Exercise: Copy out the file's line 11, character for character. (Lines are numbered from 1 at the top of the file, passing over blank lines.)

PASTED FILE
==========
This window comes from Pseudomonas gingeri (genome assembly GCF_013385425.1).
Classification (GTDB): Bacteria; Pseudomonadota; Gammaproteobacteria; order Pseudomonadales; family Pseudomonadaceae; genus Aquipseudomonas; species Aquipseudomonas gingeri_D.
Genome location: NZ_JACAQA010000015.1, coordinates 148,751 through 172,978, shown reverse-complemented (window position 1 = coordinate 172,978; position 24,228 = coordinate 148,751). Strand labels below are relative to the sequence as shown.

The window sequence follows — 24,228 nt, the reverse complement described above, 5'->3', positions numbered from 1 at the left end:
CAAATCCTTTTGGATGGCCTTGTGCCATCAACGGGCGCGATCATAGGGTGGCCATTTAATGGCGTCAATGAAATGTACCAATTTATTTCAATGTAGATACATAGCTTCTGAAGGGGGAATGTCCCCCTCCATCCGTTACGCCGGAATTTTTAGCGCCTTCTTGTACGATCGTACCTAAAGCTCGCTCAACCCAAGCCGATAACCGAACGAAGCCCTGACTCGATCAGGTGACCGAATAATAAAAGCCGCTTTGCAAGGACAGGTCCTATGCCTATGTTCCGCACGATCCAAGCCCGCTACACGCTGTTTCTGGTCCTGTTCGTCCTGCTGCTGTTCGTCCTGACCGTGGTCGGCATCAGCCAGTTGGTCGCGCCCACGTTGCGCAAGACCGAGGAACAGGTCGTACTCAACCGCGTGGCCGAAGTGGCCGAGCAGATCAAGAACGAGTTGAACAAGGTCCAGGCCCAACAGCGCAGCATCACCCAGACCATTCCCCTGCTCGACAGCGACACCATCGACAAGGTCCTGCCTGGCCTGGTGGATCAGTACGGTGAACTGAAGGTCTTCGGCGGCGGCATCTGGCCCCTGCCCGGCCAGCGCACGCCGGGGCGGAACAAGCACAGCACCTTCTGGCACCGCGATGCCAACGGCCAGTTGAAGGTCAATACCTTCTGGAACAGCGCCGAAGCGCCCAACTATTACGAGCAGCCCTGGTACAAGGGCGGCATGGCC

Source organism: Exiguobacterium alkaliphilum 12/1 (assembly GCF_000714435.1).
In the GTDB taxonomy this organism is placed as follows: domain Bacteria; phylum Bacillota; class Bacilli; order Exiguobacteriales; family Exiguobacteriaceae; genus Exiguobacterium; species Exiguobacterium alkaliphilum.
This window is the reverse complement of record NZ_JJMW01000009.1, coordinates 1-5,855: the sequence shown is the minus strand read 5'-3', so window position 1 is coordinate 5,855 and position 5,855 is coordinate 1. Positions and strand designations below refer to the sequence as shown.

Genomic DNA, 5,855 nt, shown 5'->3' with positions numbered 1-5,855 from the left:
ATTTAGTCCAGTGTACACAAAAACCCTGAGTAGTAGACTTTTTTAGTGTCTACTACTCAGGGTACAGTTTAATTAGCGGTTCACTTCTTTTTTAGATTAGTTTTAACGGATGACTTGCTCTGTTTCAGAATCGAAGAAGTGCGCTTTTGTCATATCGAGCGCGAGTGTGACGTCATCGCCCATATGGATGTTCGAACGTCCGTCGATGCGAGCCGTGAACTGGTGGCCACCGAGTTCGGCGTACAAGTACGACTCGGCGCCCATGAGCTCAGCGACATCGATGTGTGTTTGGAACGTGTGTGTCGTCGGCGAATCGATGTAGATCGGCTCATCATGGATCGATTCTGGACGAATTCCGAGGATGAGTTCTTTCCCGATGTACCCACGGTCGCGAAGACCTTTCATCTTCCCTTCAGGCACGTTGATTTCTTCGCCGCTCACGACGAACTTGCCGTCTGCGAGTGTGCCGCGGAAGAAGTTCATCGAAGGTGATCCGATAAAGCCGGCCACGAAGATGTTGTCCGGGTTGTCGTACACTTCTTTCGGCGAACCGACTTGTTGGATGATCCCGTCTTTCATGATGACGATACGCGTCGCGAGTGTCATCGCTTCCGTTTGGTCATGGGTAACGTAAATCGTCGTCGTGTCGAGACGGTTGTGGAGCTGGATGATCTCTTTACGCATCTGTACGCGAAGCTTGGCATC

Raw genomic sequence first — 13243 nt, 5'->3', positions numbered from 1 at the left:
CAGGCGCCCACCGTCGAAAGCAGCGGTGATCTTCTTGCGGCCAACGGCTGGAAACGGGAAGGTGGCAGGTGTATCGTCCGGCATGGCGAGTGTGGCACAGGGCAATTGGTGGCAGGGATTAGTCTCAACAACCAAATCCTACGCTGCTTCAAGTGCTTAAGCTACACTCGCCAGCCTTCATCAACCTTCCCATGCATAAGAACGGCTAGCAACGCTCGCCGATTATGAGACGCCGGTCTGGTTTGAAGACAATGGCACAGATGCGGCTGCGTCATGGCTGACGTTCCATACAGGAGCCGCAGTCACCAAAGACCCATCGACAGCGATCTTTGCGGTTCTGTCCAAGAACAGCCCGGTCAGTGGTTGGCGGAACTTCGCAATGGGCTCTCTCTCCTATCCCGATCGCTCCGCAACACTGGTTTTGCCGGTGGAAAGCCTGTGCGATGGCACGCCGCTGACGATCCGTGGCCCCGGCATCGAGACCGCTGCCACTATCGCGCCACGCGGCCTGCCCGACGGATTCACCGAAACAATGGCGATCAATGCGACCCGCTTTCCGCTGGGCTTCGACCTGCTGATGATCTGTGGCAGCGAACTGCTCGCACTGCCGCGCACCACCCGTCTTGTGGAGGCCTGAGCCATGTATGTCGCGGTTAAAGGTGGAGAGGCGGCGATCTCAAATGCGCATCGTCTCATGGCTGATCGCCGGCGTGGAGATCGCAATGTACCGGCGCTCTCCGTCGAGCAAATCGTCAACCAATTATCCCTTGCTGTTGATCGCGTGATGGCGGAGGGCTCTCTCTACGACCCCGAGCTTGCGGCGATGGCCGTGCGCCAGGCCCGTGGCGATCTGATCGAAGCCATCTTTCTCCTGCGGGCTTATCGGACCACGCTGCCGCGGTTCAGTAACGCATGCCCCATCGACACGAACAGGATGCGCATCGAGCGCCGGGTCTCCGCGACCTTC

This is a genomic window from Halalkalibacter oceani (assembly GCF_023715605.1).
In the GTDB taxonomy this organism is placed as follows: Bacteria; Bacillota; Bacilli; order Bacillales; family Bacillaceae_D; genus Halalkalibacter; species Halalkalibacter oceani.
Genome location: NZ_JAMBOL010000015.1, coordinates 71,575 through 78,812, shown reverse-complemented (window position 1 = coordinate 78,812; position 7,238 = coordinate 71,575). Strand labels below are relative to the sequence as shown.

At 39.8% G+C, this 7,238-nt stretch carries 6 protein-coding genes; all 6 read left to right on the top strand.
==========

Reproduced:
Raw genomic sequence first — 13243 nt, 5'->3', positions numbered from 1 at the left: